Innovation and iteration go hand in hand. But before we get into the nitty gritty, let’s set the stage with sports.
In my former life, I was a volleyball player. For 15+ years, from elementary school all the way though college, I was fortunate enough to be surrounded by a lot of good ol’ coaching advice. Lucky for me, this advice translated over to the real world—and to market research—quite nicely. In particular, there are two pieces of advice that I continually received during my volleyball days that I’m able to apply to both market research innovation and iteration seamlessly:
1. I once had a really energetic, passionate coach who constantly repeated, “What is the definition of insanity? Doing the same thing over and over again and expecting different results.” Trust me, hearing this day in and day out became annoying. But, the principle behind the saying has really stuck with me for all these years. Our coach would typically say this in situations where the entire team or one individual was repeating a bad habit, bad play, and especially if we had just lost a game because of the aforementioned two things.
2. As a tall, gangly, defensive player who looked slightly like a baby giraffe, I was frequently told to “fall forward” when playing back-row defense. For some quick background, there is a very strong, natural tendency (and bad habit) of defensive players of all ages to fall backwards when digging volleyballs rather than falling forward. This was a skill that I practiced, literally, every single day for four years straight in college.
So, What’s the Connection to Innovation and Iteration?
At GutCheck, we often hear about the challenges our clients face when it comes to confidently going to market with products or concepts. Unfortunately, many times, consumer feedback isn’t obtained until the end of the development process, which leaves room for error and opens the door to the possibility of launching an unsuccessful product. Once the product actually goes to market, and teams discover it’s not a real winner with consumers, it’s already too late. But, this can be fixed! We know that in order to create a new product, ideation and development happens along the way… So, why not get consumer feedback with each phase to better ensure the time and effort will pay off in the end?
Linking Innovation & Iteration back to the Definition of Insanity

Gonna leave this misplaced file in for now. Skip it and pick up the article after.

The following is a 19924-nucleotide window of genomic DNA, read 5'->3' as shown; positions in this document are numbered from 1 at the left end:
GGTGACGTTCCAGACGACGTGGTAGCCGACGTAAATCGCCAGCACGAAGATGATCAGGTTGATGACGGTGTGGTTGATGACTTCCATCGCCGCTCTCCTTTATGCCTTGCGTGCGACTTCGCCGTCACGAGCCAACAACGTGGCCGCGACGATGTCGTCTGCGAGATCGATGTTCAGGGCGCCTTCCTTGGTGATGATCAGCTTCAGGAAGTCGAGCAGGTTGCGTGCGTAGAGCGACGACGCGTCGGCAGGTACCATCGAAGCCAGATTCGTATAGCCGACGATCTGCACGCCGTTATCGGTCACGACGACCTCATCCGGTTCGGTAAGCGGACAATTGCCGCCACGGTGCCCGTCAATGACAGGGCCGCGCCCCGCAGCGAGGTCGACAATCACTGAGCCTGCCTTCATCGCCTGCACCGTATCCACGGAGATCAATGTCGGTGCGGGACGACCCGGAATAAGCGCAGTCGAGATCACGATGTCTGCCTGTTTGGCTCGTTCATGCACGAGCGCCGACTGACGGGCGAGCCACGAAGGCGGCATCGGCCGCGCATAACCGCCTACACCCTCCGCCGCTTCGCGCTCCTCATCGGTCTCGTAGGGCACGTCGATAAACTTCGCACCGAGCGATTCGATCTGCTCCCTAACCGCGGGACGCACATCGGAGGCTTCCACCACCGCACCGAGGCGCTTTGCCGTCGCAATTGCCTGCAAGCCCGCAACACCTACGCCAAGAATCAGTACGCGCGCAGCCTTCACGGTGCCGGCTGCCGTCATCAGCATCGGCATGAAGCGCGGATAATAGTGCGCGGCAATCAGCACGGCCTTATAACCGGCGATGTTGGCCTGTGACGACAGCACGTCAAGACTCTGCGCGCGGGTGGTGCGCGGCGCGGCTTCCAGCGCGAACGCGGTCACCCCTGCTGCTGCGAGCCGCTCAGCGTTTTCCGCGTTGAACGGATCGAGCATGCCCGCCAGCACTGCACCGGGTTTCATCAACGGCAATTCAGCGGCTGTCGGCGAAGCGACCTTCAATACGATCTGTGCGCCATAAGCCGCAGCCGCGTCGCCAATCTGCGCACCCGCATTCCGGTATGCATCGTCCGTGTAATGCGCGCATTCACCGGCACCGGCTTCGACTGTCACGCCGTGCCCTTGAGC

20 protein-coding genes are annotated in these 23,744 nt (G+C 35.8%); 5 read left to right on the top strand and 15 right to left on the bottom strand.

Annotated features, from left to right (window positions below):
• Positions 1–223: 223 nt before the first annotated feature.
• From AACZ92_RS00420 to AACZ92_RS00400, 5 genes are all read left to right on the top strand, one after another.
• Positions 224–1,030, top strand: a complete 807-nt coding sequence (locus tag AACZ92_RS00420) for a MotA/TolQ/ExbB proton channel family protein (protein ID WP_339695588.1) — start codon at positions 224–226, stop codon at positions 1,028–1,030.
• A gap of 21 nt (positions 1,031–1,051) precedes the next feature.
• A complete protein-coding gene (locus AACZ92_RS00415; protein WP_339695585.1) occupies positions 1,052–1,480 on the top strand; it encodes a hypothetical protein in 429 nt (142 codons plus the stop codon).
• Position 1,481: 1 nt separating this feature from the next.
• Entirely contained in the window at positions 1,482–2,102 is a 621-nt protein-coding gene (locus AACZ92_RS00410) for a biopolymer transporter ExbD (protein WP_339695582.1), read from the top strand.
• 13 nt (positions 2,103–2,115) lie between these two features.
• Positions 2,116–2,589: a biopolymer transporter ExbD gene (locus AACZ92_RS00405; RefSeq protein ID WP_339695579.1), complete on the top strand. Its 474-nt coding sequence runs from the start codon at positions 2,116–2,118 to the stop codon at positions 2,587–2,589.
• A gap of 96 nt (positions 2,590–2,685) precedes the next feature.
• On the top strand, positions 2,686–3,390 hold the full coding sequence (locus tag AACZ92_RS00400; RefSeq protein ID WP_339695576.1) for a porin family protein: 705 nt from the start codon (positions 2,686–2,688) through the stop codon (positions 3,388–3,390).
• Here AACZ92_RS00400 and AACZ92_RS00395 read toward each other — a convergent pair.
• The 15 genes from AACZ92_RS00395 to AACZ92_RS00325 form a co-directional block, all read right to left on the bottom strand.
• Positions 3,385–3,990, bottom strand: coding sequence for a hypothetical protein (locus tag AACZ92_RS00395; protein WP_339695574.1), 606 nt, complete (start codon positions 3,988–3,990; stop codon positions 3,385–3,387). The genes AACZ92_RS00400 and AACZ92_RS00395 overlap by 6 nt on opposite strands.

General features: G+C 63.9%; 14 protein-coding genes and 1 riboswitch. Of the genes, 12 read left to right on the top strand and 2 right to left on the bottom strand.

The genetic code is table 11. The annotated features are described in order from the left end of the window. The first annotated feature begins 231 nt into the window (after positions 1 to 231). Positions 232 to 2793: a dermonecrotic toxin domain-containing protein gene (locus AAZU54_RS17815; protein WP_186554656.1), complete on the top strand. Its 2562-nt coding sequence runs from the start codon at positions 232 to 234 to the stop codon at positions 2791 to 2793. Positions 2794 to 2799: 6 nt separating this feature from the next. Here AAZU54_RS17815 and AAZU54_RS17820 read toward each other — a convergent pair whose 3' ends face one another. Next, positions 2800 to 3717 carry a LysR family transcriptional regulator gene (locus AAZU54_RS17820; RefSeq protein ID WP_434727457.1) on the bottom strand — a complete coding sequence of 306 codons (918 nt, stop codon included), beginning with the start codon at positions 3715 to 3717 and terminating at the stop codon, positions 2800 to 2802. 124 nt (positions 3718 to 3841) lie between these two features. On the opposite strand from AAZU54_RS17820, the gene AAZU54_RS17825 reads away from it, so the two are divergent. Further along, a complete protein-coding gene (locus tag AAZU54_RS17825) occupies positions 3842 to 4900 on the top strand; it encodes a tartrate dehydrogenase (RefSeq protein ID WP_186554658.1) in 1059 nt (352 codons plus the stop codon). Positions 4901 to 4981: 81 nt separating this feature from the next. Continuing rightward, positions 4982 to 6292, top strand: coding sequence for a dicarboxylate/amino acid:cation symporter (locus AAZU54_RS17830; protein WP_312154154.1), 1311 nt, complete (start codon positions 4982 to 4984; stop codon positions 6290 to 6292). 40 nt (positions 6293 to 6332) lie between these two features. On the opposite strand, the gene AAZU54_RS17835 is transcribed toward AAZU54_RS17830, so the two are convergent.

Many companies understand that simply gaining consumer feedback at the final stage of concept development—and expecting an outstanding product—isn’t the best practice. The process needs to change! Therefore, GutCheck strongly believes in iterating early and often throughout the entire development cycle to avoid the consequences that come with missing the mark on a product.
Iteration Throughout every Stage of Development
- Qualitatively explore the category
- Typically done without any stimuli
- Quantitatively screen and qualitatively refine product ideas
- Typically conducted with short, descriptive idea statements and no images
Concept Elements Stage:
- Quantitatively screen and qualitatively refine specific concept elements
- Typically accompanied by a product description, claims, benefits, or reasons to believe
Full-Blown Concept Stage:
- Quantitatively screen and qualitatively refine full-blown concepts
- Ideally, a fully developed concept is shown with an image and a price
In working with several different types of clients across several different industries, we have found that the more you iterate throughout the process of innovation the more likely a successful outcome at the end of the funnel.
My favorite example of this was with one of our clients who is a large food & beverage company. This company was constantly developing concepts that they put directly into their final validation tool. However, these concepts consistently kept failing. That is where GutCheck came in. We helped to conduct an iterative, multi-phase research approach for the concepts in order to make sure that they were up to par prior to going into the validation tool. With this iterative approach to testing, the GutCheck optimized concept passed the validation tool with flying colors!
We like to think of iteration throughout the innovation process as an example of “falling forward.” Even if your product or idea fails at the insight stage, you are taking two steps forward in knowing what does not work in order to create something that does work; this type of iterative thinking makes the idea stage, and ultimately the final concept, that much more effective.
There you go, the link between volleyball, insanity, falling forward, and market research!